Posted by Julia Wasson

Nov 18, 2014 11:17:00 AM

Avoiding needless mistakes on college entrance exams may seem like common sense. Even experienced test takers, however, may make several typical errors when taking their college entrance exams. Ensure your teen is aware of the following 10 testing roadblocks before entering the testing room:

Mistake #1: Not being familiar with test directions.
The test directions are the same on every form of a college entrance exam. Why waste precious time reading them on test day? Students need to know them before they go.

Mistake #2: Not knowing fundamental rules and processes.
From foundational math formulas and processes to basic grammar rules, your student should know the fundamentals going into the test and be prepared to use them effectively. If your teen has taken a traditional series of college preparatory courses, he should have learned all this information in class and will only need to review.

Mistake #3: Not having proper time-management techniques.
PSAT/SAT and ACT prep classes focus a portion of the coaching sessions on time management skills. Of course, it’s important to get to the test early and pay attention to start-and-stop times for each test section. Your teen should also know the most effective strategies for pacing on each of the subject-area subtests so she has ample opportunity to demonstrate her abilities on the exam. 

Mistake #4: Not looking out for the particular challenges inherent in each subject-area subtest.
Your student’s ACT or PSAT/SAT prep should provide strategies for each test section and type of question. For example, “Read the question first” is great advice for the math portion of college entrance exams but not such a good recommendation, in most cases, for the reading sections. 

Mistake #5: Not being physically prepared.
Late-night cram sessions fueled by soda and junk food aren’t setting your student up for a successful test day. Adequate sleep, hydration, and healthy food, however, make a big performance difference. Taking practice tests also helps to build endurance for test day so your student is able to stay alert the entire time.

Mistake #6: Not answering the question being asked.
It’s common for questions on college entrance exams to be worded in a way that requires the test taker to read very carefully and thoroughly. Careless reading can easily lead to answering the wrong question. Your student must be able to understand the questions as presented and answer them accordingly.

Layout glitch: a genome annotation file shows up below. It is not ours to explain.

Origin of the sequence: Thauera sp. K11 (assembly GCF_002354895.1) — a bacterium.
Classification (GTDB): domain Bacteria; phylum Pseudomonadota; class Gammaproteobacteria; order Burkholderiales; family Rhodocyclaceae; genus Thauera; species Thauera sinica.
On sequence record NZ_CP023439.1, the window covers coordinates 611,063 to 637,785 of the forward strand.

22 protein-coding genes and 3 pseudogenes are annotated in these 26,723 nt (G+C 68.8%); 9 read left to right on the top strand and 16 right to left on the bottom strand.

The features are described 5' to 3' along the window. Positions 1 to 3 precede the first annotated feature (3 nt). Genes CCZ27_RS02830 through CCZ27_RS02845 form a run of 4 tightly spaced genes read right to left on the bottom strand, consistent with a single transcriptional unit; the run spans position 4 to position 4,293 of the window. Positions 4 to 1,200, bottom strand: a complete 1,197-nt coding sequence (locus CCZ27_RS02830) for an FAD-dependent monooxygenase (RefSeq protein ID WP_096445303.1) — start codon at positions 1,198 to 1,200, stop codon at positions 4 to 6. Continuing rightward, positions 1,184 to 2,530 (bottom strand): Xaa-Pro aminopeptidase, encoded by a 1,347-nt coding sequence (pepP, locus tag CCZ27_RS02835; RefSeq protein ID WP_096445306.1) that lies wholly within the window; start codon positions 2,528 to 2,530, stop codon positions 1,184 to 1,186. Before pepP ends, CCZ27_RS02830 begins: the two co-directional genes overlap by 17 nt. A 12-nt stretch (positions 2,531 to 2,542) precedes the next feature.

Mistake #7: Not marking up the test booklet.
Several effective tips involve making specific types of notes in the text. Encourage your student to mark up the testing booklet to eliminate answer choices, do calculations, and mark important words and phrases in a question or passage. The booklet is the only “scratch paper” provided, even for math problems.

Mistake #8: Not wearing a watch.
A watch is an effective tool to help your student know the stop time and also to implement a time-management plan during the test. With the increasing use of mobile phones, many students no longer carry a watch. Students won’t be able to use a phone to check the time on test day, however, and the clock in the testing room, if there is one, may not be reliable or in a convenient location. 

Mistake #9: Not knowing how or when to guess.
ACT and PSAT/SAT prep classes show your student if, when, and how to skip difficult questions and revisit them later to try again. Test takers also need to know when it is to their advantage to guess if they don’t know the answer and how to apply partial knowledge to improve their odds of guessing correctly.

Mistake #10: Not maintaining composure.
With a lack of adequate preparation, it’s easy for a student to panic on test day. If your student does the work and takes the time to practice, he will have a confident and positive attitude when that day arrives.

College entrance exams don’t have to result in pressure-filled months of useless worry and unfocused studying techniques. When your student goes into his or her test prep with a systematic, discerning approach, taking the real test won’t seem nearly so daunting.

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